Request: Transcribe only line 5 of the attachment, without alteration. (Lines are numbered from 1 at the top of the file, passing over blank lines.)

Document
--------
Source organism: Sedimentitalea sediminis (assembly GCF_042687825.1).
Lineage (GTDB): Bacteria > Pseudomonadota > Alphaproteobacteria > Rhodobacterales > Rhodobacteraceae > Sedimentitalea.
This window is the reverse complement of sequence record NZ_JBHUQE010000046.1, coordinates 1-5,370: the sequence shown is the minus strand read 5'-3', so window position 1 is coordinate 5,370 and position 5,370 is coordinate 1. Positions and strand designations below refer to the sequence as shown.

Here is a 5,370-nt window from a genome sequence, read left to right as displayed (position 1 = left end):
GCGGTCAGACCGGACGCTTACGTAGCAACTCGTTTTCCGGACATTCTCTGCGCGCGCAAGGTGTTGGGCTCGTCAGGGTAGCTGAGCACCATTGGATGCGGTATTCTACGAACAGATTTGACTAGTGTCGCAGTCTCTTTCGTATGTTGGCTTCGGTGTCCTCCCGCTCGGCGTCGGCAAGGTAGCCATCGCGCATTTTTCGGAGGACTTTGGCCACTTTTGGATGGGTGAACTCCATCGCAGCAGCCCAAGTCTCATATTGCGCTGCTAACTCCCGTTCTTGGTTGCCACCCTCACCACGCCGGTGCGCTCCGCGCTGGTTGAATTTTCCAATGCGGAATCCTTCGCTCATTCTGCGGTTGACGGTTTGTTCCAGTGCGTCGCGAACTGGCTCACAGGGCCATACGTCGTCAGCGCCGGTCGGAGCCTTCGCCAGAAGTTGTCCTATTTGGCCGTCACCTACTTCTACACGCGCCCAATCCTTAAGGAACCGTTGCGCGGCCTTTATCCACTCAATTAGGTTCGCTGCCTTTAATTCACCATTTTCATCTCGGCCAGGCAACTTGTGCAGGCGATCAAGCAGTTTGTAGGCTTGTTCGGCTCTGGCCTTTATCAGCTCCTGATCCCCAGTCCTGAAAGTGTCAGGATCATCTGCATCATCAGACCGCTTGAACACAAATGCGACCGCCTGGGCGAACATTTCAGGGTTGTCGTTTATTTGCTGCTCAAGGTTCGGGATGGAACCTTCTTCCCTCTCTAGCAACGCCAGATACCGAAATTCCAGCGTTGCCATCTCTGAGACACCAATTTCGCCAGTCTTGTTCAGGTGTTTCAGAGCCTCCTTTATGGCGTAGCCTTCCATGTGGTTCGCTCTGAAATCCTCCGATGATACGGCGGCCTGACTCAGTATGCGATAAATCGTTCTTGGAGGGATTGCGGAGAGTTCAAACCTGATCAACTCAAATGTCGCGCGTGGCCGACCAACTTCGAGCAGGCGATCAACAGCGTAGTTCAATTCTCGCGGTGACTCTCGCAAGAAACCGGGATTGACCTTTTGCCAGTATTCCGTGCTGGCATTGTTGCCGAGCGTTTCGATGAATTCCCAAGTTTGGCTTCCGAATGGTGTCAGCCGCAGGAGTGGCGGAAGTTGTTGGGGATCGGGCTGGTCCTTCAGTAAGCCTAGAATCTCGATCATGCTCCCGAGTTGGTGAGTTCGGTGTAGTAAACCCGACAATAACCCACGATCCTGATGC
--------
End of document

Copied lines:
GCGGTCAGACCGGACGCTTACGTAGCAACTCGTTTTCCGGACATTCTCTGCGCGCGCAAGGTGTTGGGCTCGTCAGGGTAGCTGAGCACCATTGGATGCGGTATTCTACGAACAGATTTGACTAGTGTCGCAGTCTCTTTCGTATGTTGGCTTCGGTGTCCTCCCGCTCGGCGTCGGCAAGGTAGCCATCGCGCATTTTTCGGAGGACTTTGGCCACTTTTGGATGGGTGAACTCCATCGCAGCAGCCCAAGTCTCATATTGCGCTGCTAACTCCCGTTCTTGGTTGCCACCCTCACCACGCCGGTGCGCTCCGCGCTGGTTGAATTTTCCAATGCGGAATCCTTCGCTCATTCTGCGGTTGACGGTTTGTTCCAGTGCGTCGCGAACTGGCTCACAGGGCCATACGTCGTCAGCGCCGGTCGGAGCCTTCGCCAGAAGTTGTCCTATTTGGCCGTCACCTACTTCTACACGCGCCCAATCCTTAAGGAACCGTTGCGCGGCCTTTATCCACTCAATTAGGTTCGCTGCCTTTAATTCACCATTTTCATCTCGGCCAGGCAACTTGTGCAGGCGATCAAGCAGTTTGTAGGCTTGTTCGGCTCTGGCCTTTATCAGCTCCTGATCCCCAGTCCTGAAAGTGTCAGGATCATCTGCATCATCAGACCGCTTGAACACAAATGCGACCGCCTGGGCGAACATTTCAGGGTTGTCGTTTATTTGCTGCTCAAGGTTCGGGATGGAACCTTCTTCCCTCTCTAGCAACGCCAGATACCGAAATTCCAGCGTTGCCATCTCTGAGACACCAATTTCGCCAGTCTTGTTCAGGTGTTTCAGAGCCTCCTTTATGGCGTAGCCTTCCATGTGGTTCGCTCTGAAATCCTCCGATGATACGGCGGCCTGACTCAGTATGCGATAAATCGTTCTTGGAGGGATTGCGGAGAGTTCAAACCTGATCAACTCAAATGTCGCGCGTGGCCGACCAACTTCGAGCAGGCGATCAACAGCGTAGTTCAATTCTCGCGGTGACTCTCGCAAGAAACCGGGATTGACCTTTTGCCAGTATTCCGTGCTGGCATTGTTGCCGAGCGTTTCGATGAATTCCCAAGTTTGGCTTCCGAATGGTGTCAGCCGCAGGAGTGGCGGAAGTTGTTGGGGATCGGGCTGGTCCTTCAGTAAGCCTAGAATCTCGATCATGCTCCCGAGTTGGTGAGTTCGGTGTAGTAAACCCGACAATAACCCACGATCCTGATGC